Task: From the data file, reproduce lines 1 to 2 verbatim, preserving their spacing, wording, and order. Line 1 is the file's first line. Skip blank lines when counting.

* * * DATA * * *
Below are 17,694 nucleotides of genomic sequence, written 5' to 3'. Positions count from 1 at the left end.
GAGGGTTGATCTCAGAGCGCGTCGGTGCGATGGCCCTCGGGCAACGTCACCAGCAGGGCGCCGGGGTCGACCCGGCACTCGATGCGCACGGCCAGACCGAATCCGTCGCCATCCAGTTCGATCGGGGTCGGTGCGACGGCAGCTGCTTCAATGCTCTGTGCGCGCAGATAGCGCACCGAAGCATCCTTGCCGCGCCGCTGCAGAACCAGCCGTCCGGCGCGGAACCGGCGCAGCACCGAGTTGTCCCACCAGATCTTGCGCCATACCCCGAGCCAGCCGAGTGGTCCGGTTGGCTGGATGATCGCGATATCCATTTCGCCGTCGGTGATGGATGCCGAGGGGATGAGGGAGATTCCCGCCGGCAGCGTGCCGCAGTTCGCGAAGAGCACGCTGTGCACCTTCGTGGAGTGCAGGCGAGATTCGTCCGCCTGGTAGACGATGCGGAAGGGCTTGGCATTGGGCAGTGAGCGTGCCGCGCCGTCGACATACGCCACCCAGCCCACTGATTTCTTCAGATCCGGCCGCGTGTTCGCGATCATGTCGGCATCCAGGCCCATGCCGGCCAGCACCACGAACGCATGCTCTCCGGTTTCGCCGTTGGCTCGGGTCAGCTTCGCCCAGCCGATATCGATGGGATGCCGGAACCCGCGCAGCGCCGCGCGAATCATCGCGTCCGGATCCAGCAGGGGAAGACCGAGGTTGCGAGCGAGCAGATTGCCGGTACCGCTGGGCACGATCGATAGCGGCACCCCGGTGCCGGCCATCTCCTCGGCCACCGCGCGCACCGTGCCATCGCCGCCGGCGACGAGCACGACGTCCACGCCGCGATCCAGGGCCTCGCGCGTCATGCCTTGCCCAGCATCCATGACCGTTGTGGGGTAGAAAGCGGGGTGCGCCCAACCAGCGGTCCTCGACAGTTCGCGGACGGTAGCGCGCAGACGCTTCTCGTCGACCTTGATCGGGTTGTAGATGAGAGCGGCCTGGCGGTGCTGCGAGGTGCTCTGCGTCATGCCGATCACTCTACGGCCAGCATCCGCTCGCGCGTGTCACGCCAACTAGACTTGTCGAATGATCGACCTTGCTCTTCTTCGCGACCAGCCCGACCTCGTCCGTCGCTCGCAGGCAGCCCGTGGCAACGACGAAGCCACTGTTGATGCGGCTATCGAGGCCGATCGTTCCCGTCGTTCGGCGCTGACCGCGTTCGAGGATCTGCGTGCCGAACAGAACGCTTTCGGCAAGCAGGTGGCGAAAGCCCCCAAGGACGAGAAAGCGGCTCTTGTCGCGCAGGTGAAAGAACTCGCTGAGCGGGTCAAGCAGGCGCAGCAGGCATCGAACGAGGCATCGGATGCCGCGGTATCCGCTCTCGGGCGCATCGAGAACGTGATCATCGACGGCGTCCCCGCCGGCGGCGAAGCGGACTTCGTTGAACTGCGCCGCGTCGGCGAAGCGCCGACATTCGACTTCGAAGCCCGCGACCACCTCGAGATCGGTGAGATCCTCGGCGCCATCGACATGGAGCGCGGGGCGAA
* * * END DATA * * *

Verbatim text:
Below are 17,694 nucleotides of genomic sequence, written 5' to 3'. Positions count from 1 at the left end.
GAGGGTTGATCTCAGAGCGCGTCGGTGCGATGGCCCTCGGGCAACGTCACCAGCAGGGCGCCGGGGTCGACCCGGCACTCGATGCGCACGGCCAGACCGAATCCGTCGCCATCCAGTTCGATCGGGGTCGGTGCGACGGCAGCTGCTTCAATGCTCTGTGCGCGCAGATAGCGCACCGAAGCATCCTTGCCGCGCCGCTGCAGAACCAGCCGTCCGGCGCGGAACCGGCGCAGCACCGAGTTGTCCCACCAGATCTTGCGCCATACCCCGAGCCAGCCGAGTGGTCCGGTTGGCTGGATGATCGCGATATCCATTTCGCCGTCGGTGATGGATGCCGAGGGGATGAGGGAGATTCCCGCCGGCAGCGTGCCGCAGTTCGCGAAGAGCACGCTGTGCACCTTCGTGGAGTGCAGGCGAGATTCGTCCGCCTGGTAGACGATGCGGAAGGGCTTGGCATTGGGCAGTGAGCGTGCCGCGCCGTCGACATACGCCACCCAGCCCACTGATTTCTTCAGATCCGGCCGCGTGTTCGCGATCATGTCGGCATCCAGGCCCATGCCGGCCAGCACCACGAACGCATGCTCTCCGGTTTCGCCGTTGGCTCGGGTCAGCTTCGCCCAGCCGATATCGATGGGATGCCGGAACCCGCGCAGCGCCGCGCGAATCATCGCGTCCGGATCCAGCAGGGGAAGACCGAGGTTGCGAGCGAGCAGATTGCCGGTACCGCTGGGCACGATCGATAGCGGCACCCCGGTGCCGGCCATCTCCTCGGCCACCGCGCGCACCGTGCCATCGCCGCCGGCGACGAGCACGACGTCCACGCCGCGATCCAGGGCCTCGCGCGTCATGCCTTGCCCAGCATCCATGACCGTTGTGGGGTAGAAAGCGGGGTGCGCCCAACCAGCGGTCCTCGACAGTTCGCGGACGGTAGCGCGCAGACGCTTCTCGTCGACCTTGATCGGGTTGTAGATGAGAGCGGCCTGGCGGTGCTGCGAGGTGCTCTGCGTCATGCCGATCACTCTACGGCCAGCATCCGCTCGCGCGTGTCACGCCAACTAGACTTGTCGAATGATCGACCTTGCTCTTCTTCGCGACCAGCCCGACCTCGTCCGTCGCTCGCAGGCAGCCCGTGGCAACGACGAAGCCACTGTTGATGCGGCTATCGAGGCCGATCGTTCCCGTCGTTCGGCGCTGACCGCGTTCGAGGATCTGCGTGCCGAACAGAACGCTTTCGGCAAGCAGGTGGCGAAAGCCCCCAAGGACGAGAAAGCGGCTCTTGTCGCGCAGGTGAAAGAACTCGCTGAGCGGGTCAAGCAGGCGCAGCAGGCATCGAACGAGGCATCGGATGCCGCGGTATCCGCTCTCGGGCGCATCGAGAACGTGATCATCGACGGCGTCCCCGCCGGCGGCGAAGCGGACTTCGTTGAACTGCGCCGCGTCGGCGAAGCGCCGACATTCGACTTCGAAGCCCGCGACCACCTCGAGATCGGTGAGATCCTCGGCGCCATCGACATGGAGCGCGGGGCGAA